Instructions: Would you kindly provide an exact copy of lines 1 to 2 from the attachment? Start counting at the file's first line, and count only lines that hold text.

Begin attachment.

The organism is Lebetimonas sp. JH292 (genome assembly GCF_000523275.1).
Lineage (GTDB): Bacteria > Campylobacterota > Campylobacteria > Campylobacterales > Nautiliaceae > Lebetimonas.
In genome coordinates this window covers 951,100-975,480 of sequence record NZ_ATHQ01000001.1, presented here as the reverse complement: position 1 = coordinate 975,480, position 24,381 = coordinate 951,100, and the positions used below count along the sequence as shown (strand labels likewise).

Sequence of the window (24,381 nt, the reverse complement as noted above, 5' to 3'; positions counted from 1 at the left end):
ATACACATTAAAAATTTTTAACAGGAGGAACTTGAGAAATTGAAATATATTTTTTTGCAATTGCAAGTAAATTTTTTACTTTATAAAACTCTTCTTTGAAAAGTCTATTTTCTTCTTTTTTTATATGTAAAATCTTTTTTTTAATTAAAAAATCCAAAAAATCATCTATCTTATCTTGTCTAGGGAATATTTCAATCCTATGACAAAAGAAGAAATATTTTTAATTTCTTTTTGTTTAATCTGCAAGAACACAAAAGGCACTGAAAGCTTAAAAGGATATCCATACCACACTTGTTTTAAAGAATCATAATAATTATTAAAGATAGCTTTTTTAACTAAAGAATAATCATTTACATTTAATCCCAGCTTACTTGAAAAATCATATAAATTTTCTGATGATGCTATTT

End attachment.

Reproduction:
The organism is Lebetimonas sp. JH292 (genome assembly GCF_000523275.1).
Lineage (GTDB): Bacteria > Campylobacterota > Campylobacteria > Campylobacterales > Nautiliaceae > Lebetimonas.